Lovely as the assistants are, they are essentially strangers who will be dressing and undressing you, so have standards. Save the saggy for your duvet and Netflix days. Also, bear in mind that your public-facing layers should be easy to slip off, and your undies should not, unless you really have a burning desire to bare. Lastly, make sure that they are white or nude. It is sometimes difficult to imagine how a dress will look on your big day without your hair done or with clips and pins holding it in place. But trust me, it is always difficult to imagine yourself saying ‘I do’ in a dress when there’s a pink band encasing your botty and the flamingo stitched across your lady bits is winking at you through French lace. By the way, the same applies to sports bras, but that mistake is easier remedied through removal.
Don’t worry if your pants feel fresher than you do.
Halfway through the hunt, I slipped two discs in my neck. Although I had been signed off by my consultant, the last few fittings were nevertheless a painful affair and I dreaded them. Still, the best dresses elevated my mood. My point is, don’t worry if you don’t look and feel your best: it will be an excellent test to measure the true power of the dress. If suddenly you feel a million dollars when ten minutes previous you felt like a dirty fiver, you’re probably onto a winner.
Yes, it’s your time to be indulgent, but that doesn’t mean that you can’t be a considerate shopper. Maybe I’m fussy, but I really hated trying on dresses with lots of makeup around the neckline. In fact, it was pretty much an instant turn-off. Leave the dresses as you would want to find them; bear in mind that the dresses are valuable, and someone else may want to try them later. Like I said, it doesn’t matter if you don’t look your absolute best – make the dresses work a bit to find a true gem!
The special something.
I visited no less than nine boutiques and perused the rails of countless more online. Friends had told me that they instantly knew when they found the right dress. I envied them. True, I could have happily walked down the aisle in several beautiful dresses, but I hadn’t found THAT feeling. So, I kept hunting eyes and mind wide open until I felt something akin to what they described. There were still no tears or butterflies or even flurries of excitement, but I was absolutely sure that two dresses were a cut above the rest. Suddenly, others paled into insignificance. Keep going until you find that special je ne sais quoi, too.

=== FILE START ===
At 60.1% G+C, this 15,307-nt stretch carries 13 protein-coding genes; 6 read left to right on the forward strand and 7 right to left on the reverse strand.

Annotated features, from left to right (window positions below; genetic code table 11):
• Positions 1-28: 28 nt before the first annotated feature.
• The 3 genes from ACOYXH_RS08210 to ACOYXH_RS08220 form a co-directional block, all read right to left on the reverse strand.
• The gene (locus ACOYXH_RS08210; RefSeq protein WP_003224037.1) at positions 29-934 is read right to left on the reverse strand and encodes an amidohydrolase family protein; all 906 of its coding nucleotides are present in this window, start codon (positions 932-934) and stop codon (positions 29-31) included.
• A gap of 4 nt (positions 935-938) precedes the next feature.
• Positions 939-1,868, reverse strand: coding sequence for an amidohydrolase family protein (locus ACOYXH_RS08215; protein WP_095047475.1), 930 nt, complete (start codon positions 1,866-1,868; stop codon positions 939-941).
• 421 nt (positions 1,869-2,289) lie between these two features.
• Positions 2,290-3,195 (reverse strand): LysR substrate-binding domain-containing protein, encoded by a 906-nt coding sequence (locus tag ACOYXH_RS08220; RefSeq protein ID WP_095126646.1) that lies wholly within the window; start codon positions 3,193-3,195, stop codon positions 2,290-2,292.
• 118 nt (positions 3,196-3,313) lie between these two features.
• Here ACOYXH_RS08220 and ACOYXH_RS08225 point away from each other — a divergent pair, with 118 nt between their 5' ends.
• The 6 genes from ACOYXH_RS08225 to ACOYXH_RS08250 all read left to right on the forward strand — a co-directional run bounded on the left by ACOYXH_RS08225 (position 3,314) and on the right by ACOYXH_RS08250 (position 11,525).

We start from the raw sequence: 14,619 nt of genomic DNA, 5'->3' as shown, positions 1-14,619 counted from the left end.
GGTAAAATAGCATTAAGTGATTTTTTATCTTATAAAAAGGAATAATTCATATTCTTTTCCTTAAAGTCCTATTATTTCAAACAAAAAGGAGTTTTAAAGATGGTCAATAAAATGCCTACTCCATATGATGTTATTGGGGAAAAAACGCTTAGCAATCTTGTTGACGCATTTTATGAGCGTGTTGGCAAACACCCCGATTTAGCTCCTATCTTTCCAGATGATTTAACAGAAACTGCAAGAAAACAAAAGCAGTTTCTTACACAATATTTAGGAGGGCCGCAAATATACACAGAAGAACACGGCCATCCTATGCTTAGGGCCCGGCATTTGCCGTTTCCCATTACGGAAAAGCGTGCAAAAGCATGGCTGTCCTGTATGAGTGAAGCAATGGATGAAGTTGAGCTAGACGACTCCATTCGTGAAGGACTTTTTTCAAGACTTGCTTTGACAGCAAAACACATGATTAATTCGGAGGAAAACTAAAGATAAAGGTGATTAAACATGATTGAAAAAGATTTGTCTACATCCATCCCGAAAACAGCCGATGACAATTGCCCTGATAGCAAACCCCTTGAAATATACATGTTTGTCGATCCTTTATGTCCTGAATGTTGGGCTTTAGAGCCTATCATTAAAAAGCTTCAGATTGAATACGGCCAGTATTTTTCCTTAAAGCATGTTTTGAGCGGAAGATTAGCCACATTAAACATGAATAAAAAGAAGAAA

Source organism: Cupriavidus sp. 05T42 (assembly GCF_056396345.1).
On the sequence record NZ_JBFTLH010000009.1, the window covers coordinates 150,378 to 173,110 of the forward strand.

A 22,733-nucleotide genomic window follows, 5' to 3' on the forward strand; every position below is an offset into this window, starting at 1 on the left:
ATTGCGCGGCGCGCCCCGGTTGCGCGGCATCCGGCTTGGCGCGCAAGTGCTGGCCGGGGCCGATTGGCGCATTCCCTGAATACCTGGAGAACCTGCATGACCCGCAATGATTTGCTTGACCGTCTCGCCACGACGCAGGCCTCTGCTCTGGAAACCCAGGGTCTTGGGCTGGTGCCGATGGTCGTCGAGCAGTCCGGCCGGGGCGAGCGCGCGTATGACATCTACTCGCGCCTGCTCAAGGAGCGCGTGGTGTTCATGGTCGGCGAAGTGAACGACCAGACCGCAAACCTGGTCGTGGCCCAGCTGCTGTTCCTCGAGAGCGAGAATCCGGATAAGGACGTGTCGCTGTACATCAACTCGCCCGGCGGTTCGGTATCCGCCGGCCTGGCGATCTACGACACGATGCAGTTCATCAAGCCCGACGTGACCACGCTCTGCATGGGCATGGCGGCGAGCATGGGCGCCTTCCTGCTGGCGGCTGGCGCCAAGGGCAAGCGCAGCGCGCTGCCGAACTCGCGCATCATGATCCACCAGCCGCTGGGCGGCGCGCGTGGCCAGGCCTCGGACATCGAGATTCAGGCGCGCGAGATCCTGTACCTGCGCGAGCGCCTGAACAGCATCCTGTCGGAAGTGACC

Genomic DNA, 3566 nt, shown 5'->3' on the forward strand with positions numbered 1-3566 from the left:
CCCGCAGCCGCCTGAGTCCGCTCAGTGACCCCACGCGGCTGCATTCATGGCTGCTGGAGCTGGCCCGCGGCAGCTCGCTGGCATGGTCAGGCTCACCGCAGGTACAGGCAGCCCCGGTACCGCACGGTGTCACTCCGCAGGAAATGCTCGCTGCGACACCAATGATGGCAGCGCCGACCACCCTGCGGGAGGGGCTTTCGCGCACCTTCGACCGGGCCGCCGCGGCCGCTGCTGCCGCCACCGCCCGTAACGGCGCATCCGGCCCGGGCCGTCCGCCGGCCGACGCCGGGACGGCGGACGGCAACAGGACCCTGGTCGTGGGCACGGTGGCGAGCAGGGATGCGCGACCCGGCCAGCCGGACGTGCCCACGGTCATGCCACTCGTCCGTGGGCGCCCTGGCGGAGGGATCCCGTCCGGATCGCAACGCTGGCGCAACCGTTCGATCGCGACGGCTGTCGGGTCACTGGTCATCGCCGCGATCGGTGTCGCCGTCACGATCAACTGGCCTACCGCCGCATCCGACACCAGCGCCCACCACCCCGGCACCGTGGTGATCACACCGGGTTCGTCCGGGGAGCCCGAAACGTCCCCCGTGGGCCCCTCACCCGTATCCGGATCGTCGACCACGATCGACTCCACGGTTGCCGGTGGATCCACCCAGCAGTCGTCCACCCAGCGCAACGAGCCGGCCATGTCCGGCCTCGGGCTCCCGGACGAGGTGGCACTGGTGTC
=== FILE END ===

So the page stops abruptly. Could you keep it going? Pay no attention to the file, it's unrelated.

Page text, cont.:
Give yourself as much time as you can; dresses take an age to finish.
Most dresses have a lead time of between 6 and 8 months. My injury dictated that ultimately, my final decision was left to the very last minute. Had I deliberated longer, it would have been a very tight deadline. Bare this in mind and give yourself a little time to breathe if you can. Step away from it all and try to forget about dresses – especially if you’re a little torn – as the best ones have a funny habit of stitching themselves into the fabric of your memories.
Consider the opinions of those who know you best.
You are an exception if you complete the entire process of searching, fitting and purchasing completely independently. Most of us want the opinion of others. When torn between two dresses, I polled my mother and bridesmaids as they had seen both dresses either in the flesh or in images. All but Maggie – my sister – chose one, she chose the other. The problem is that if I had to trust one person to shop for me, it would be her. Two years on, the dress she chose is the one I remember most clearly, and because of this, I often wonder if I have made the right choice.
That said, you should also be true to yourself. One assistant joked that usually, when wedding dress shopping, it was mothers that chose the dresses and daughters that wore them. To her credit, my mother offered her opinions but ultimately, she was adamant that it must be my decision. She probably didn’t think that I would be stood at a crossing, completely befuddled and torn between two dresses when a London bus made my mind up for me. It was headed for Peckham and I believed it a sign: I went for the Packham dress. Rightly or wrongly, it was my choice that day, it will be my choice when eventually we marry, and it will be my choice I’ll look back on in photos somewhere in the future. No matter what else you take from what I have to say, make sure that when you look back on your wedding, you’re wearing your choice too.
For inspiration in abundance